HERE leaves Nokia, plans to build maps for self-driving cars

The sale of Nokia’s mapping business unit, HERE, was no small issue. It was quite the funfair. Uber was in the running for it, so was Facebook, but the business was ultimately sold to an automotive industry consortium that comprises of AUDI AG, BMW Group and Daimler AG. The sale was worth an enterprise value of €2.8 billion (US$3.07-billion). Today, the HERE team is finished packing its bags and whatever else lay on their work stations and is leaving Nokia.

About 6 500 employees of HERE are today shifting gears and officially saying farewell to Nokia. There has not been solid plans outlined by the automotive consortium that now owns HERE, one assumes that they will stick to their word, and that HERE will continue as a separate business even as it continues to be integrated more into their vehicles and products.

The company has said that to create a broader shareholder structure, it is open to other investors and that “it aims to strengthen its market position in automotive and expand its consumer and enterprise businesses through strategic partnerships and acquisitions, as well as organic growth.”

Read more: Nokia sells its Here mapping business to Audi, BMW, and Mercedes for $3 billion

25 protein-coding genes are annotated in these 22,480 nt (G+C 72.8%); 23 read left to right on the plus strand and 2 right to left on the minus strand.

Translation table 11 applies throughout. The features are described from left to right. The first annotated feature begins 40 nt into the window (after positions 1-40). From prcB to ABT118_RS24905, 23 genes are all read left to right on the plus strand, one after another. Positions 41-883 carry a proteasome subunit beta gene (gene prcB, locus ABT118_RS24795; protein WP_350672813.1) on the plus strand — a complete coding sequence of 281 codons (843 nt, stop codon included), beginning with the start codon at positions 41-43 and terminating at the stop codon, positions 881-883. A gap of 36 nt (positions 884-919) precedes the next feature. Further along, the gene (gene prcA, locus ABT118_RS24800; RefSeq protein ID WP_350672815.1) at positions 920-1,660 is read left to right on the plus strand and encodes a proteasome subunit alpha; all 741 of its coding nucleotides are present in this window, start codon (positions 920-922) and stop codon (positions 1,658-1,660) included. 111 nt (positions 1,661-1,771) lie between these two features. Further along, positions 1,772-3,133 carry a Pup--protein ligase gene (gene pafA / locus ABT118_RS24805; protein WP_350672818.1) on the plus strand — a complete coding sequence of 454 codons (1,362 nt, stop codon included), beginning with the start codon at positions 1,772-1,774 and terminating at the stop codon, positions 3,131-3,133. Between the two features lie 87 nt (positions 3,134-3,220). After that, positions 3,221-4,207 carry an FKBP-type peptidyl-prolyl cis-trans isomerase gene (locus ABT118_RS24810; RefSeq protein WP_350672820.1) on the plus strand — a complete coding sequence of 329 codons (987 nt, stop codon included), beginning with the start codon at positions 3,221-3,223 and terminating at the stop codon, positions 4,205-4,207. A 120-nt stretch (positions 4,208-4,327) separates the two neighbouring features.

Giving insight into its future plans, HERE revealed that, in its quest to deliver real-time maps, it is exploring possibility of incorporating anonymised data from Audi, BMW and Daimler vehicles. This move, the company has revealed, opens up opportunities to more industry participants in the coming months.

“With its platform further enhanced by data from multiple new sources, HERE would be able to accelerate the development of the next generation map needed for automated driving for the benefit of all automotive customers, as well as to enhance the quality of its maps, products and services for customers in other industries” the company said.

HERE is excited about the move, noting that this is opening new possibilities for it, that of designing not only maps that are used by people but by machines too. The company notes that the goal is to make HERE more precise, close to 1:1 scale, so that it can be used in self-driving cars.

Read more: Nokia agrees to buy Alcatel-Lucent for $16.6bn, puts HERE on sale

“With the backing of new investors, HERE today underscored a long-term commitment to be an open location platform accessible to all customers — within and outside the automotive industry — who seek to leverage the power of location in their businesses. Partners and customers will also be able to leverage HERE’s open platform to create their own services based on their unique needs and business models,” HERE said.

The company is hardly out of the Nokia premises but it is not waiting to settle in at its new home before it makes plans. The company revealed that in the future it will include smarter urban mobility, enabling further evolution of the car, a new era of transportation, and enterprises and governments having new ways to better manage assets.



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